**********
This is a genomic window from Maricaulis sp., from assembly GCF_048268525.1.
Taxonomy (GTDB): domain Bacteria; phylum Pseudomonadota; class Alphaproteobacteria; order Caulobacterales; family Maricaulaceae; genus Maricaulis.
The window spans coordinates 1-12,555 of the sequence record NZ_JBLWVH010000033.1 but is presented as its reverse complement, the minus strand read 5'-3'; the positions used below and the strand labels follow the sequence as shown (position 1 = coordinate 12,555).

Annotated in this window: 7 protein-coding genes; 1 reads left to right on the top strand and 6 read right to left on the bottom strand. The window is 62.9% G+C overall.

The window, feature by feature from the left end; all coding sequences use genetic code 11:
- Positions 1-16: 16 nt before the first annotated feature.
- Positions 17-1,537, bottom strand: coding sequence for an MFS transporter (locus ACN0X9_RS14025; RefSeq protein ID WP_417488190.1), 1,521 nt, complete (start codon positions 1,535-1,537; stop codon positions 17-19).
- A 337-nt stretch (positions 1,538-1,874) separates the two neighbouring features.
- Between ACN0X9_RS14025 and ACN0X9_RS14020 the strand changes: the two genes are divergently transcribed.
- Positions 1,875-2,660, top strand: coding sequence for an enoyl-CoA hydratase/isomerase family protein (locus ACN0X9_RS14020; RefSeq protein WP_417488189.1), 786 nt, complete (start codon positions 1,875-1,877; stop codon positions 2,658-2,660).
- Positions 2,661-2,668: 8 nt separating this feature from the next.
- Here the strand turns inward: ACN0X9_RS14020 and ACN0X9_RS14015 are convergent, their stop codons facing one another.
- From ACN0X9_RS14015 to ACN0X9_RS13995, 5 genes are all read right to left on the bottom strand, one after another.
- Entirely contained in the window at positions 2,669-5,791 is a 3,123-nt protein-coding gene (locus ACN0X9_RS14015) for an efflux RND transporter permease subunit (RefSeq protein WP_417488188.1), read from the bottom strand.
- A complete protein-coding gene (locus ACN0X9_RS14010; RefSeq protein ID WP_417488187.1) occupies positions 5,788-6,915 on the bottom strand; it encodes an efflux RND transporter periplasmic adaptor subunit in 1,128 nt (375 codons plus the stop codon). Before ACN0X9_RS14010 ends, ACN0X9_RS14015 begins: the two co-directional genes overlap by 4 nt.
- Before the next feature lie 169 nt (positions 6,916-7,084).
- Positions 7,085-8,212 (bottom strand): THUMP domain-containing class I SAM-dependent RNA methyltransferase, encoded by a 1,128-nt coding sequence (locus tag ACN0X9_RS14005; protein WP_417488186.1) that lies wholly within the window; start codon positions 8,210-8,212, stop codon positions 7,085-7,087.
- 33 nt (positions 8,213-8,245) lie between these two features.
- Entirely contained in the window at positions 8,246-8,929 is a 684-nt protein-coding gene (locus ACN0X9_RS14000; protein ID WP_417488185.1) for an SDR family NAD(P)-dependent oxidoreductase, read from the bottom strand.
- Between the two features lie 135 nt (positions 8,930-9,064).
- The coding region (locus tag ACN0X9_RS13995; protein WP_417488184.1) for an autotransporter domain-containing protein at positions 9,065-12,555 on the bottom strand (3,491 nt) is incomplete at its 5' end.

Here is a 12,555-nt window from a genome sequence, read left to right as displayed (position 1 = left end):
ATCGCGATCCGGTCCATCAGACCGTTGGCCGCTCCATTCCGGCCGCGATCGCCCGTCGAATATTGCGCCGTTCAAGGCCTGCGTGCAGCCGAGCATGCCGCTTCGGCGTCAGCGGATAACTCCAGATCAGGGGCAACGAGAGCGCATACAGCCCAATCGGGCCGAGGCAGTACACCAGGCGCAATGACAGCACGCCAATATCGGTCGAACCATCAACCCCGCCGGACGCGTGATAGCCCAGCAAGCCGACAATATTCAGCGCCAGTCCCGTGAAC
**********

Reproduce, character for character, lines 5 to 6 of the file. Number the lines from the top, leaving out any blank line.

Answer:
The window, feature by feature from the left end; all coding sequences use genetic code 11:
- Positions 1-16: 16 nt before the first annotated feature.